Thursday, October 3, 2013
Time to Switch Hats...Again
I had a man come back from yesterday bringing his wife with him this time. He was looking at a mattress for $1099 and I was hoping his wife would like it too. No go. That's okay, you win some you lose some.
Actually I was grateful for the down time, I'm whupped. I had time in between customers to read my book and eat lunch undisturbed. A few more peeps came in and then I had another lull. I got crazy and decided to install the update for my iPhone.
So I bit the bullet today and finally hit the 'install update' icon. It made me immediately nervous. It took about forty five minutes to load. I spent the time tidying up the bathroom and taking out the trash.
Some more customers came in and I gave them my best shot. The first was a young girl talking on her own iPhone as she cruised through the store. I said a friendly hello and asked if I could help her? She totally ignored me...not a good thing to do. I followed her and repeated "How are you doing today, can I help you?" She continued to ignore me and I continued to slowly follow her around, keeping my distance but doing my job.
She looked at several mattresses and then I couldn't hold back anymore. I walked right up to her (she was off her phone now) and asked what size mattress she was looking for? She shot me a look and said "I'm just looking." Maybe I shouldn't have but said "Knock yourself out, I'll be right over there if you need me" and pointed to my desk.
When you are fifty three years old working seven days a week, happen to be in the middle of a ten hour work shift and hot flashing most all the time in a store with no A/C a snotty nosed twenty year old kid can really tick you off, especially when you've extended the olive branch several times.
It didn't phase her but when she walked out once again on her phone I made sure to say "Thanks for coming in!" (and even managed to not sound sarcastic)
My two younger kids are right around the same age this girl was. My kids can wear me out and often do. Sometimes I have to remind them they are talking to their mother and best remember it. That usually gets the me the old eye roll and they pipe down...but when they are out in public with me are the most gracious and well mannered kids I've ever met.
When Zach went to the nursing home with me last week he was a knight in shining armor. He held doors open, he helped aides with lunch trays and asked every old person scooting down the hallway propelling themselves along by their feet how they were doing? He put the foot pedals on Frances' wheelchair so her legs wouldn't hurt so much and spoke to every person in the hall again as we left, whether a patient or guest.
Massey is the same way. She can get snippy with me and sometimes does but take her out in public and she's adored by the masses and with good reason. It's all "Thank you, yes ma'am, no sir or You are quite welcome!"
Here's the thing. Kids turning into young adults are gonna push you, I know I did my own parents. Momma more than Diddy. My Diddy didn't play (he always had his belt on and wasn't scared to use it) and my Momma died when I was seventeen but was unnecessarily bossy to her when I didn't need to be. It's one of the things I have always regretted. She died when I was a snotty brat who thought she knew everything. What I didn't know was that she would drop dead on the floor of a store in front of me when I was seventeen fixing to turn eighteen and would never have the chance to grow up and tell her how smart she really was and how right all her unwanted advice and unwanted wisdom turned out to be.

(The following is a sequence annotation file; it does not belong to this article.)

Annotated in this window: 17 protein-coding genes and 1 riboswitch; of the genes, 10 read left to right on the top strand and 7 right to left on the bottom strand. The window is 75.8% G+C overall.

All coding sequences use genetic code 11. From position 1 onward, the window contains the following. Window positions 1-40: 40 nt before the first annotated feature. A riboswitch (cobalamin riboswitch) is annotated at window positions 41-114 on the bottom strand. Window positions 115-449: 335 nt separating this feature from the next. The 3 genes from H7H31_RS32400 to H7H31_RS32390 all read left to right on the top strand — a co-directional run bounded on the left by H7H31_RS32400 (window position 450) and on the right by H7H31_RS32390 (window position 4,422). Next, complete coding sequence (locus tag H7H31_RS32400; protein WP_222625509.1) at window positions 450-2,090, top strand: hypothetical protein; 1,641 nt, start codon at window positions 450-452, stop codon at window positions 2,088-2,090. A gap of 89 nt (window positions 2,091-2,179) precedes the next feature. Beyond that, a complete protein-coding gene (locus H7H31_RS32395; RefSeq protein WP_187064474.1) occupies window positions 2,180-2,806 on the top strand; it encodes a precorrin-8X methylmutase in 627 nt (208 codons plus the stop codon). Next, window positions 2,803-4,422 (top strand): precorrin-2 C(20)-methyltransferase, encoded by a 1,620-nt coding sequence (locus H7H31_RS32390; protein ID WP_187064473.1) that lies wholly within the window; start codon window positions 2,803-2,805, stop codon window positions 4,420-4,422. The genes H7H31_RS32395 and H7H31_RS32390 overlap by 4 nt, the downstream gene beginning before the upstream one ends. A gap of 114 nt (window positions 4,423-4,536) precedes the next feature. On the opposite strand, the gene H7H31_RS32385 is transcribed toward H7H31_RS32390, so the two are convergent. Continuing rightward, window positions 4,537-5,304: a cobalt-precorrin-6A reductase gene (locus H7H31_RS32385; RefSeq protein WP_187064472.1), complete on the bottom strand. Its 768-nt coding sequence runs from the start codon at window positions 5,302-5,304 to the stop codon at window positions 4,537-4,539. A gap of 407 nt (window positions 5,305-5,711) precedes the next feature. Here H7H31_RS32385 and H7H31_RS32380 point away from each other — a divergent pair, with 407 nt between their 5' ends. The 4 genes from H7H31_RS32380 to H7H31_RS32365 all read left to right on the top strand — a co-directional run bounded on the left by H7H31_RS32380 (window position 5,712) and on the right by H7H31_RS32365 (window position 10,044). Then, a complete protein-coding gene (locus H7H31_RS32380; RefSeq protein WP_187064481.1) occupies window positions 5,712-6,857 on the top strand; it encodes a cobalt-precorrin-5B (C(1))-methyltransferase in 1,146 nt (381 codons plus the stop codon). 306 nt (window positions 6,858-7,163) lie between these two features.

I know my kids love me even if they don't show or tell me every day. I was unlucky to lose Momma that way but it taught me to read between the lines.
I too, was pleasant and cordial to others when sometimes a snot nosed ungrateful brat to my own Momma.
She knew I loved her. She knew I was a good person. She knew I had learned from her how to be a good person and was evident in the way I treated others.
Unfortunately my Momma didn't live long enough for me to mature, realize this and thank her and I mentally kick myself daily.
She didn't and doesn't mind. She loved me and knew I loved her even if I didn't show it all the time.
That's what it means to be a parent, that's what it means to be a "Momma."
You raise your kids to the best of your ability. Forgive them their many faults and pray they remember the lessons you taught them. Then when they finally make their way into the world on their own realize how very right you were.
“To the world you may be one person; but to one person you may be the world.” (Dr. Seuss)
I gave it my best shot as a parent. I'm extremely imperfect but who isn't? I think I did okay. I hope I live long enough to see all the great things they can do with the tools I gave them. I gave them love and taught them how to love.
I hope my own kids do that one day.
I was one of the luckiest kids in the world to grow up with these parents in this house.
and still are...we still have each other.
Lots of families grow apart as they grow older, ours shrank to three but became a tight knot of nuts!
Yep, I'm one lucky daughter, sister, wife and Momma!
"You are you. Now isn't that Pleasant?" (once again the very smart Dr. Seuss)
Being loved is a powerful feeling. It empowers you to love others and that's what life is all about.
Til next time, COTTON